Saturday, September 09, 2017

The Great American Eclipse - how we found the perfect spot to see the total solar eclipse 2017

Most of the travel I do is in search of food. However - and I may have mentioned this before - my husband is the very opposite of a foodie, so when we travel together, I throw all my expectations of food out the window. It helps that usually we're going somewhere super interesting, and this time it was to see the total eclipse.

The Great American Eclipse, as it was called, was indeed pretty great for the US, because it basically crossed the entire country, west to east, and it's rare for totality to be seen on land (as 70% of the earth is water, a lot of times total eclipses happen over the sea and it's hard to catch them), let alone a country that is so relatively accessible by roads.

The thin band where one could see the total eclipse (ie. total obscurity - the moon completely covering the sun) is called the path of totality, and you can see an animation of it here:

For the purposes of this story, one point in particular is worth noting: Casper.

Before departing for the US, we had planned to see the eclipse on Casper, Wyoming, a town that is pretty much right on the path of totality. We had assessed it for possibility for cloud cover and general weather conditions, and it looked like a good bet. A lot of space geeks and meteorologists were planning on going there for the same reasons. What we didn't expect, but learned quickly once we arrived in the US, was that summer is the season of forest fires, and Casper was covered in smoke. Luckily, we booked a night in a small town east of Yellowstone, about 3 hours away from Casper, with easy access to highways, so we had options for alternative viewing locations if we needed them. And boy, did we...

On the morning of the eclipse (actually I couldn't sleep, it was 2am), I checked the weather reports for a few areas on our viewing shortlist. It looked like Shoshoni, the town west of Casper, was also beginning to get smoky, no thanks to winds blowing the smoke westward. So we decided to leave ASAP (we were pulled over for zipping out of Shoshoni a little too quickly, but thank you officer, for letting us go with a warning) to go even further west and get ahead of the smoke - the target being the viewing areas in the Grand Tetons, close to Jackson.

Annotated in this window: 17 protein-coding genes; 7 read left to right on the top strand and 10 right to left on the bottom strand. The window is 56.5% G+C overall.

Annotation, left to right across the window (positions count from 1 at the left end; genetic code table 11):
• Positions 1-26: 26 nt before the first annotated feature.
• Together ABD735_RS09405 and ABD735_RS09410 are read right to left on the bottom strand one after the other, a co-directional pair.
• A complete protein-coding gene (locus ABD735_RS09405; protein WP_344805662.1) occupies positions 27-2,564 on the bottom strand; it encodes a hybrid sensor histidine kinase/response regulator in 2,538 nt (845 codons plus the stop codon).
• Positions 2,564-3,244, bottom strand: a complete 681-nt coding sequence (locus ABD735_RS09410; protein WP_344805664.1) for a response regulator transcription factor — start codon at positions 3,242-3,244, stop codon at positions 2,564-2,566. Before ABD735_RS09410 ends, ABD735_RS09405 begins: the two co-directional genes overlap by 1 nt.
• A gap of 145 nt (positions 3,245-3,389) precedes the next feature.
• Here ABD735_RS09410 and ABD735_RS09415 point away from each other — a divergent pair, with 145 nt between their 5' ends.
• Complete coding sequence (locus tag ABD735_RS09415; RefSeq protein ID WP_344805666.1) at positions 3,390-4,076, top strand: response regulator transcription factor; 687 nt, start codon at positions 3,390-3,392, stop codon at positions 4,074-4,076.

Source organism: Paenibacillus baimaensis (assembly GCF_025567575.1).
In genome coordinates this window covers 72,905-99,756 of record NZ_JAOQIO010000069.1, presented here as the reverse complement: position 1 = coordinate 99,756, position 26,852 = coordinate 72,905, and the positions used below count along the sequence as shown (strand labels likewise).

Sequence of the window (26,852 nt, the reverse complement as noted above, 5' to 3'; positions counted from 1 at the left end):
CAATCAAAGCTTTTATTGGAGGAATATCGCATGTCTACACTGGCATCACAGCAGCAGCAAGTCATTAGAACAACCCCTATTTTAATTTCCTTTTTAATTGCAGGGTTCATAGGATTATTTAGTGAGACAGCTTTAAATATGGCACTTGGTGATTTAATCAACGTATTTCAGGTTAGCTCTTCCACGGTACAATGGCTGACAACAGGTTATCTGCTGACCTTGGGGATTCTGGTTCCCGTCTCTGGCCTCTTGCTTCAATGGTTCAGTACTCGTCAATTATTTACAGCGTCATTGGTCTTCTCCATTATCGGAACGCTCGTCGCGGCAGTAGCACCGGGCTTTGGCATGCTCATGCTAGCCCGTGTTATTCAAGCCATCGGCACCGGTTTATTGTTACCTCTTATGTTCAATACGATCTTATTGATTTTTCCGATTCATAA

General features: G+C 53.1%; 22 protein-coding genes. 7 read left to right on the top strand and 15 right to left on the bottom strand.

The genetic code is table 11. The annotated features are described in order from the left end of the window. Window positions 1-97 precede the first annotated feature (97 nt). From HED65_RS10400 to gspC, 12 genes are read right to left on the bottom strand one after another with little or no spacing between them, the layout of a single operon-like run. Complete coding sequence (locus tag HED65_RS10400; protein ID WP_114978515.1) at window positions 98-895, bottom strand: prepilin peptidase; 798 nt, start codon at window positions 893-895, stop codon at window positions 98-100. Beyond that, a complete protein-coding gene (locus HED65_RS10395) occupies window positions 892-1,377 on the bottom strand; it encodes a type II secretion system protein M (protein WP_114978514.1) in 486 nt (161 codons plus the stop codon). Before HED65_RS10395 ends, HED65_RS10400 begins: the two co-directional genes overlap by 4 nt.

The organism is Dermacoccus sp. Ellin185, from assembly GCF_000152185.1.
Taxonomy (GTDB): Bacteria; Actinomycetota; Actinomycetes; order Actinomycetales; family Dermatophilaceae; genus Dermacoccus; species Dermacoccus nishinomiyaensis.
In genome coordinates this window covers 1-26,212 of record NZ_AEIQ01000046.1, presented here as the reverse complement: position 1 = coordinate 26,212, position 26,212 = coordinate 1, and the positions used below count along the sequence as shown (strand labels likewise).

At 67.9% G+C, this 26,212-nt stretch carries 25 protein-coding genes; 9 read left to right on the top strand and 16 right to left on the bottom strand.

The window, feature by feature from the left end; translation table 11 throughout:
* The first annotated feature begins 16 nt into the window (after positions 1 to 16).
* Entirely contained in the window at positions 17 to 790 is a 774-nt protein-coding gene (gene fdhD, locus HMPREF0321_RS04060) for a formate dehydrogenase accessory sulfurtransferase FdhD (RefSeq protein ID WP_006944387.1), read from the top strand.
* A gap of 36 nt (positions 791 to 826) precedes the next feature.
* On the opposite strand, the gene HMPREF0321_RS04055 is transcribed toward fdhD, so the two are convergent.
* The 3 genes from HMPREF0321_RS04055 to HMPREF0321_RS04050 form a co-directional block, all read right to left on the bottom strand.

This picture is taken in Wind River Reservation, west of Casper as we were going full throttle (at legal speed, ahem) west out of Shoshoni
With internet being largely unavailable (thanks Verizon, for data coverage maps that turned out to be a total lie), we couldn't get weather updates, so had to be palaeolithic humans again and rely on our senses (I think I literally said out loud, "ok, let's think, what did people do before smartphones?" I was sleepy and frazzled), as well as stopping at the occasional petrol station to talk to strangers to share intel - it was safe to assume that anyone driving a non-commercial vehicle in the dead of night along this stretch of the US Route 26 was there to see the eclipse.

Crossing into Idaho
When we got to Grand Tetons, the viewing areas were jam packed (it was around 7.30am, and the eclipse was due to start around 10am, with the total eclipse happening around 11.30am), and there were still clouds lingering above us. In the back of my mind, I'd had Victor, Idaho, a town just west of Jackson, past the mountain ranges, as a backup plan. When we got data (which was very difficult, because middle-of-nowhere America and again, Verizon's totally inaccurate coverage maps), I searched the observatory's latest reports for Victor, and it reported "sunny and clear", so onwards we went, and crossed the state line into Idaho.

At the main cross streets of Victor, Idaho. Even on eclipse day, it was pretty chill!
We arrived in the small city of Victor, Idaho, population around 1900, at around 9am, thinking we'd have to just pull over a side street, but then G spotted a library, and at the back of the library was a park.

Victor City Park, Idaho, where we chose to end our 6-hour search for an eclipse viewing spot.
We could see some locals beginning to set up picnics, and viewing such a spectacle with other people was going to be much more fun than just the two of us pulling off a dirt road, so we knew this was it.

A little Instagram story of the park
It was a fantastic open space, lush with grass, no clouds, no crowds - we couldn't have picked a better spot. (Later when we were leaving, we spotted some astronomy enthusiasts in another patch of the park behind us, which validated our choice of location *fist pump*)

The closest I got to totality because I was too busy watching when it happened...
While we didn't get any photos of totality, we did set things up to get a rough video of the crowd's reactions, which you can check out at the top of the blog. You can also see the change in levels of light - you don't get darkness unless the eclipse is total. The sky changes colour really only at over 90% obscurity, which is why partial eclipses are nothing compared to total - it looks like sunset, except, it's a 360-degree sunset, up to the point where it eventually gets completely dark, and it suddenly gets really cold. The total eclipse lasted for around 2.5 minutes, but it was so amazing to watch, it felt like 10 seconds.

It's the first time I've had the feeling that I really live in the solar system that I learned about in school, and thinking about it still feels surreal.

I might write a post about what we ate along the way. After all, we did design a 2.5-week road trip based on these 2.5 minutes...

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